Darknet entities are sending more bitcoin amongst themselves as well. The sum of transferred amounts between darknet entities grew significantly (looking at amount of bitcoin and value in USD) between Q1 2017 and Q1 2020.
In Q1 2019, bitcoin transfers between darknet entities amounted to 5,478 bitcoin, while in Q1 2020 it was 6,722 bitcoin. The amount measured in USD was even more notable, increasing from $21m in Q1 2019 to $55m in Q1 2020 – more than double the amount. This seems to indicate the darknet ecosystem is either growing in size or its revenue streams are becoming interconnected (or both).
Bitcoin is available to anyone in the world to use. This means that, while it is
increasingly a place for legitimate business, it may be used for malicious and criminal activities as well.
Unfortunately, despite our observations that the amount of bitcoin being sent and received by darknet entities has been decreasing since 2017, the overall value exchanged (in USD) continues to increase. Also worrying is the fact that darknet entities continue to increase the amount of bitcoin (in actual bitcoin and USD value) sent amongst themselves. These statistics indicate that bitcoin continues to be a financial tool for darknet entities.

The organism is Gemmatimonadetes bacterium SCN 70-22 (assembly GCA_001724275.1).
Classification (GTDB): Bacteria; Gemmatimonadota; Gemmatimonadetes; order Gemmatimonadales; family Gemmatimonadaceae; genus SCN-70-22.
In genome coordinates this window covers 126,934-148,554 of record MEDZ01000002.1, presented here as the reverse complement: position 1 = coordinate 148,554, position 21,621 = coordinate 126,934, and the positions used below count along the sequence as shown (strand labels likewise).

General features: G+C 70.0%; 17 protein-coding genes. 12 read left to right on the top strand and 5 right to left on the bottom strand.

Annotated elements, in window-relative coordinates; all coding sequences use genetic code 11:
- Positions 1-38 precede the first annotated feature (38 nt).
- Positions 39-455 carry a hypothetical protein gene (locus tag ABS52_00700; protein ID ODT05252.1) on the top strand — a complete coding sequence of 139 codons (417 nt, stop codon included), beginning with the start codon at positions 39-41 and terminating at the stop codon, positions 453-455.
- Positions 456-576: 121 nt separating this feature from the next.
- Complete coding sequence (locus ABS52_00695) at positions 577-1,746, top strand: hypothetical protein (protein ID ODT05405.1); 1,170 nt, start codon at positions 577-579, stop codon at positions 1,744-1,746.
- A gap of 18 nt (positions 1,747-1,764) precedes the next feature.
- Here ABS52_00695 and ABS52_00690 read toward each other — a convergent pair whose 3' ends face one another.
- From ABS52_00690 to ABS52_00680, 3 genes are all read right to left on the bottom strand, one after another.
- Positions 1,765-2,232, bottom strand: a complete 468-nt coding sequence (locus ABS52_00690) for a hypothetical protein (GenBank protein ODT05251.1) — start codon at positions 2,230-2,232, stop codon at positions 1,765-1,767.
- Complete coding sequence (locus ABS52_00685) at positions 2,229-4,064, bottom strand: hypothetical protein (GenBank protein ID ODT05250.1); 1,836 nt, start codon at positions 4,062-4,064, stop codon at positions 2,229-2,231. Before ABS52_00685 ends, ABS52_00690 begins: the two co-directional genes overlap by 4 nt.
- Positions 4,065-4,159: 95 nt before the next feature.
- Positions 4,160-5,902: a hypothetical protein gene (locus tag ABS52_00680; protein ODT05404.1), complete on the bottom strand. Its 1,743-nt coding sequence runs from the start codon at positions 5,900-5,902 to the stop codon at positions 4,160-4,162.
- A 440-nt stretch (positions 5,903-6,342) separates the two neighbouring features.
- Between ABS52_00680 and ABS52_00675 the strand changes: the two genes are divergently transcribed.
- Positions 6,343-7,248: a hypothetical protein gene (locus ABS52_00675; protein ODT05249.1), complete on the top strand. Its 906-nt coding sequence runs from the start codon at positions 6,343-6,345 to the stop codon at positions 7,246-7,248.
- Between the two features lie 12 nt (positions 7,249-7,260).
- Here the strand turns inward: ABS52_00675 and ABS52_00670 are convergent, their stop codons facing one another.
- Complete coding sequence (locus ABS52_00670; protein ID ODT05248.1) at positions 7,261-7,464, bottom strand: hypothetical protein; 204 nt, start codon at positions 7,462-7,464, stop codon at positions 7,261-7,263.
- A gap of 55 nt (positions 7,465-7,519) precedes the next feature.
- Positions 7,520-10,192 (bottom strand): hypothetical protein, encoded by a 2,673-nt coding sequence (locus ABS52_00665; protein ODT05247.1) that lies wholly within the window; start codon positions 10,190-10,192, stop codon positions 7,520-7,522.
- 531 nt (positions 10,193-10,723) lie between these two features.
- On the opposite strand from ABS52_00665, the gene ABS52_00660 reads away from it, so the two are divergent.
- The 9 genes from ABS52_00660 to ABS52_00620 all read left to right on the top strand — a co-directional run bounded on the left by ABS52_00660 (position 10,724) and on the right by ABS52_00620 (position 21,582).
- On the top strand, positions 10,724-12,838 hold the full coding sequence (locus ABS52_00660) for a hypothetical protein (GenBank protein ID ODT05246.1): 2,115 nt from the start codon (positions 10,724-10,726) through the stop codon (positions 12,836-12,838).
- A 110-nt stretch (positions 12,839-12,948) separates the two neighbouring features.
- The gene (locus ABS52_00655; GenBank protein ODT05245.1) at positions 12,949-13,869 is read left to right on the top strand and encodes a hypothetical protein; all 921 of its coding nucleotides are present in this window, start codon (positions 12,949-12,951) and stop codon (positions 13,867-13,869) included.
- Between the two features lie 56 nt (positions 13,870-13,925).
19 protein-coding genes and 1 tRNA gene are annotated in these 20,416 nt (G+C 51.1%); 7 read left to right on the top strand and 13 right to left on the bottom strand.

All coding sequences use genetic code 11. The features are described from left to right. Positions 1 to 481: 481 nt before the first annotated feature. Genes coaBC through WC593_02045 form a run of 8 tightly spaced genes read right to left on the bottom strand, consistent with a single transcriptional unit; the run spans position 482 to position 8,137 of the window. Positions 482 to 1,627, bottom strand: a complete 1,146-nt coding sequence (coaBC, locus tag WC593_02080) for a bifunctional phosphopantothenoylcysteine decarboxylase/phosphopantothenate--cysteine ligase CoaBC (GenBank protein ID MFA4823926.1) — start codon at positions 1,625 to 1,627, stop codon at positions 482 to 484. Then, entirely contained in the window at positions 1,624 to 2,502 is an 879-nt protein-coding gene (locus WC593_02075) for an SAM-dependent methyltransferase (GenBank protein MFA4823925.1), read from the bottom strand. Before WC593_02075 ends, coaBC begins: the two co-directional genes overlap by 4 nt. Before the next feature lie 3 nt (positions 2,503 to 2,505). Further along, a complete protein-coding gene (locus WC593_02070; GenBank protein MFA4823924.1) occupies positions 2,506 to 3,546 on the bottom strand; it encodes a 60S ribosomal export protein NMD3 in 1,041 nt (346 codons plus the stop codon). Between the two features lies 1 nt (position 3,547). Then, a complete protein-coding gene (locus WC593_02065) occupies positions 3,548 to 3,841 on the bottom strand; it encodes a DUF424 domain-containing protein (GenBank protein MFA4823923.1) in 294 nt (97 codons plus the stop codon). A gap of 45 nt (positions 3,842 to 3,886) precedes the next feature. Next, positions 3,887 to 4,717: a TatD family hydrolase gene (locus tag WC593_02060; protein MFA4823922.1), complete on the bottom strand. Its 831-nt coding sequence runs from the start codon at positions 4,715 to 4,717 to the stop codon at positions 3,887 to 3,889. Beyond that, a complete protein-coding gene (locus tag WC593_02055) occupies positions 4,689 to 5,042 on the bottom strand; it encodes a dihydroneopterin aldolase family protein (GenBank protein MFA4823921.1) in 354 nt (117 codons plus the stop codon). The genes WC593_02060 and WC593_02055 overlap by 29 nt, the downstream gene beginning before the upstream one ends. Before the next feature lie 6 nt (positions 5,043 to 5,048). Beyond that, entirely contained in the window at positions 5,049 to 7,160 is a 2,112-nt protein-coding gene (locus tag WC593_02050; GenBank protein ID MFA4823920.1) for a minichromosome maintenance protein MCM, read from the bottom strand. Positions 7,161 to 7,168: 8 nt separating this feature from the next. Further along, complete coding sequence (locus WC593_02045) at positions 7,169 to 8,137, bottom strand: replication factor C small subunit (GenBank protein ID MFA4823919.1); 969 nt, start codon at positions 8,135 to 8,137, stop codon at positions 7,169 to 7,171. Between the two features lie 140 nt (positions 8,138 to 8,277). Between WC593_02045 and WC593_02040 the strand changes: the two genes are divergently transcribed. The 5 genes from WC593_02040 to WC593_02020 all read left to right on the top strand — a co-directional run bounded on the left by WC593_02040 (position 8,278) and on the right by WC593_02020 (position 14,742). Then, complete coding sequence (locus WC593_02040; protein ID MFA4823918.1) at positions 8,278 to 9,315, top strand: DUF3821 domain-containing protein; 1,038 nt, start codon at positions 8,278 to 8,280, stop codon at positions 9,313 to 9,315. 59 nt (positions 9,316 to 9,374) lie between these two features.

While more exchanges implement the FATF requirements, darknet users are trying to avoid the risk of unveiling of their activity by those exchanges. To veil darknet activities, they started to prefer mixing services to exchanges for withdrawal of cryptocurrency.
What is reassuring, however, is that these activities are easy to monitor and identify with analytical tools like Crystal. As a result, the impact of the strong regulations enacted by the FATF and the European Union to fight these illicit activities is already apparent. We expect to see even more significant changes in these patterns throughout 2020 as a result of these efforts.
Get in touch at firstname.lastname@example.org.